Sanskrit literature

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Noun1.Sanskrit literature - Hindu literature written in Sanskrit
literature - creative writing of recognized artistic value
Hastinapura - one of two classical Hindu epics; a great collection of poetry worked into and around a central heroic narrative (eight times as large as the Iliad and Odyssey combined)
Purana - a body of 18 works written between the first and 11th centuries and incorporating legends and speculative histories of the universe and myths and customary observances
tantra - any of a fairly recent class of Hindu or Buddhist religious literature concerned with ritual acts of body and speech and mind
sutra - a rule or aphorism in Sanskrit literature or a group of aphoristic doctrinal summaries prepared for memorization
Based on WordNet 3.0, Farlex clipart collection. © 2003-2012 Princeton University, Farlex Inc.
References in periodicals archive ?
This article takes as point of reference the text of the Hitopadesa (Friendly Advice), a classic example of Sanskrit political advice literature known as niti.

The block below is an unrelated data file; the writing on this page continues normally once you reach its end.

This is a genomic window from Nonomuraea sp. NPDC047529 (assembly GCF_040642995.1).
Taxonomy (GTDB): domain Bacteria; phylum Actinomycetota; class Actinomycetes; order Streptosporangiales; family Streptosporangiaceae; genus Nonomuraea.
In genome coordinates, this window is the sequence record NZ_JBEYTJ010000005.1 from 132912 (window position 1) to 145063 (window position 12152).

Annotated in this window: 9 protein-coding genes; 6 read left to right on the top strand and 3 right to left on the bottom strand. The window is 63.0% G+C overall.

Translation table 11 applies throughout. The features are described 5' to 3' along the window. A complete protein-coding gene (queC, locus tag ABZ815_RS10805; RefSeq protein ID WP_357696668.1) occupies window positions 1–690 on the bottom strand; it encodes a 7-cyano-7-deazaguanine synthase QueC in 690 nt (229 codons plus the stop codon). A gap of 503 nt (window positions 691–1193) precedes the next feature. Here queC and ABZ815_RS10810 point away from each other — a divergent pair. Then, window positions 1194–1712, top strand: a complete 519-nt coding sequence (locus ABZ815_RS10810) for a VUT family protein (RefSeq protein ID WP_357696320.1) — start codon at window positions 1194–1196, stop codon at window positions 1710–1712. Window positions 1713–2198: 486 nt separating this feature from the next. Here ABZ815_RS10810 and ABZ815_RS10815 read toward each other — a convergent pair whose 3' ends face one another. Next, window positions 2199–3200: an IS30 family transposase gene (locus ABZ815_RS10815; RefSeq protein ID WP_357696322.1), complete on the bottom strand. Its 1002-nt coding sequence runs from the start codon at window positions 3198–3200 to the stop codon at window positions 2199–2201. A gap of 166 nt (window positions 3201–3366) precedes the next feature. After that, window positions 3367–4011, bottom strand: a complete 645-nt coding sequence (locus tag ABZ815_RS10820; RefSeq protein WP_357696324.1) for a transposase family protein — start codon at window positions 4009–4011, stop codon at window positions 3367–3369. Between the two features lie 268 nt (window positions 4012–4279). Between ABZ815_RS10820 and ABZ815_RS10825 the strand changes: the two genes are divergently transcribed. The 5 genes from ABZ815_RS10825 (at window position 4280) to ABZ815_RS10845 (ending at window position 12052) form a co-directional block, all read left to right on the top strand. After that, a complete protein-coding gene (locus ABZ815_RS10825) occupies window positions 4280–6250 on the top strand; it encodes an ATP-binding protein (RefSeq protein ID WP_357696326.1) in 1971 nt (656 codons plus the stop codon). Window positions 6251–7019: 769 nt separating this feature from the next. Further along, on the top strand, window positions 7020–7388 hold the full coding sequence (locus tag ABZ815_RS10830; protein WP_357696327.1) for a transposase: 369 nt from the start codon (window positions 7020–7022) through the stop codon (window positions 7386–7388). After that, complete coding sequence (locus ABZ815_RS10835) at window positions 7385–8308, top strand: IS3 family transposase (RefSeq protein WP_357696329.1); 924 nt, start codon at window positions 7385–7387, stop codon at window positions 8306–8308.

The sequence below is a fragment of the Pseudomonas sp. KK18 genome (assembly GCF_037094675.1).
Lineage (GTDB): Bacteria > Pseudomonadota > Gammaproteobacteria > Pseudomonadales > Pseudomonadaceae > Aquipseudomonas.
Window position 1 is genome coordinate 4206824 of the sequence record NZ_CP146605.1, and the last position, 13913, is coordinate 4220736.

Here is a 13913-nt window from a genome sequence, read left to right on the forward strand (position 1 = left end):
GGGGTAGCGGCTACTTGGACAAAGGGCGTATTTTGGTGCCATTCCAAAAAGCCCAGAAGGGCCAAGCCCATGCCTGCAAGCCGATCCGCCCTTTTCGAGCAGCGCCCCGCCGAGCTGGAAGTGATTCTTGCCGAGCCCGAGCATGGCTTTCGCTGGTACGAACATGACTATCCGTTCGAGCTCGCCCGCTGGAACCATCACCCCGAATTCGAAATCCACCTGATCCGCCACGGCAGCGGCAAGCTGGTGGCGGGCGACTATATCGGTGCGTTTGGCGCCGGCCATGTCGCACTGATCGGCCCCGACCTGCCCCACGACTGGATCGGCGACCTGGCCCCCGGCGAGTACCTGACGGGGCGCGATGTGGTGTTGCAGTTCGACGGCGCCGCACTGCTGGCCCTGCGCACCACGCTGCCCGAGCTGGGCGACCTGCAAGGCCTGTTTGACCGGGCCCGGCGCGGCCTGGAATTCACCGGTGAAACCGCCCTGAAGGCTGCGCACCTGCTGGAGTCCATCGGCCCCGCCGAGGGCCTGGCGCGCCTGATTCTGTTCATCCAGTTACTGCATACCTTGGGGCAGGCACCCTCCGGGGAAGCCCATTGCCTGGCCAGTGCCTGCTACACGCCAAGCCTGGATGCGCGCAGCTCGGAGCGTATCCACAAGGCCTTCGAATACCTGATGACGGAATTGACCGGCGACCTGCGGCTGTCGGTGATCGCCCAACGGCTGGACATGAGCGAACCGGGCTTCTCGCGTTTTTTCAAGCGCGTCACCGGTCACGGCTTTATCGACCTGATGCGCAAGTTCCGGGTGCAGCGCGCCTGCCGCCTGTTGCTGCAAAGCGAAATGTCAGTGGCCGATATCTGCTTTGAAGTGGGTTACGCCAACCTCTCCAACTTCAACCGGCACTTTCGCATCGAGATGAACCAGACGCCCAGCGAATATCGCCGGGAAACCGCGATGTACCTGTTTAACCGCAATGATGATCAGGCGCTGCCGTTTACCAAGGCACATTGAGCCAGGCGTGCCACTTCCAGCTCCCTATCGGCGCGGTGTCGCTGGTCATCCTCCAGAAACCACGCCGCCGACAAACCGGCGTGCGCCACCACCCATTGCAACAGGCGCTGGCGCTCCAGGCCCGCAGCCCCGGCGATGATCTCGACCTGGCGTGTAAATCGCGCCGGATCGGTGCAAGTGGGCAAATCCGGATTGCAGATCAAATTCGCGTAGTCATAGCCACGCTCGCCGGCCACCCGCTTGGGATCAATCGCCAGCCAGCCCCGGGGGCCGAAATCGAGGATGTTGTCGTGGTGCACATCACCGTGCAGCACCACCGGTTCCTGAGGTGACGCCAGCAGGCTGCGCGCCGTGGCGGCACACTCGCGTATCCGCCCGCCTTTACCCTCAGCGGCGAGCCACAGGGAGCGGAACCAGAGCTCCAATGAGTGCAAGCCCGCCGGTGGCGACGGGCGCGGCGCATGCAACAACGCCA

28 -- The fables of Hitopadesa and Panchatantra are rich in amicable instructions.
Was den Hitopadesa betrifft, sieht Hertel die nepalische Fassung als die dem Original am nachsten stehende an.
Of the different recensions, Tantrakhyayika and Hitopadesa present aesthetic integrity of their own, different from the original Panchtantra.
Commenting on the Hitopadesa, an ancient Sanskrit text, Satyanarayana dasa observes:
In India the Hitopadesa ("Good Advice"), composed by Narayana in the 12th century and circulated mostly in Bengal, appears to be an independent treatment of the Panca-tantra material.
Sanskrit literature is not neglected, with Yohanan Grinshpon on the Hitopadesa and Maya Tevet Dayan on the Naisadh[]yacarita.
The image depicts the penultimate scene in the tale of the tortoise and two geese (Kacchapa jataka Fausb0ll 215; Pancalantra 1.13; Hitopadesa 4.2).
This collaboration resulted in the publication of Wilkins' pioneer Grammar of the Sanskrita Language (1808), and of an edition and a grammatical analysis of the Hitopadesa (1810, 1812) and a list of Terms of Sanskrit Grammar (1814) by Hamilton printed at the East India Library Press for the use of his students.
A final piece of evidence comes from a proper name in Classical Sanskrit: Jaradgava the blind vulture in Hitopadesa I.iv.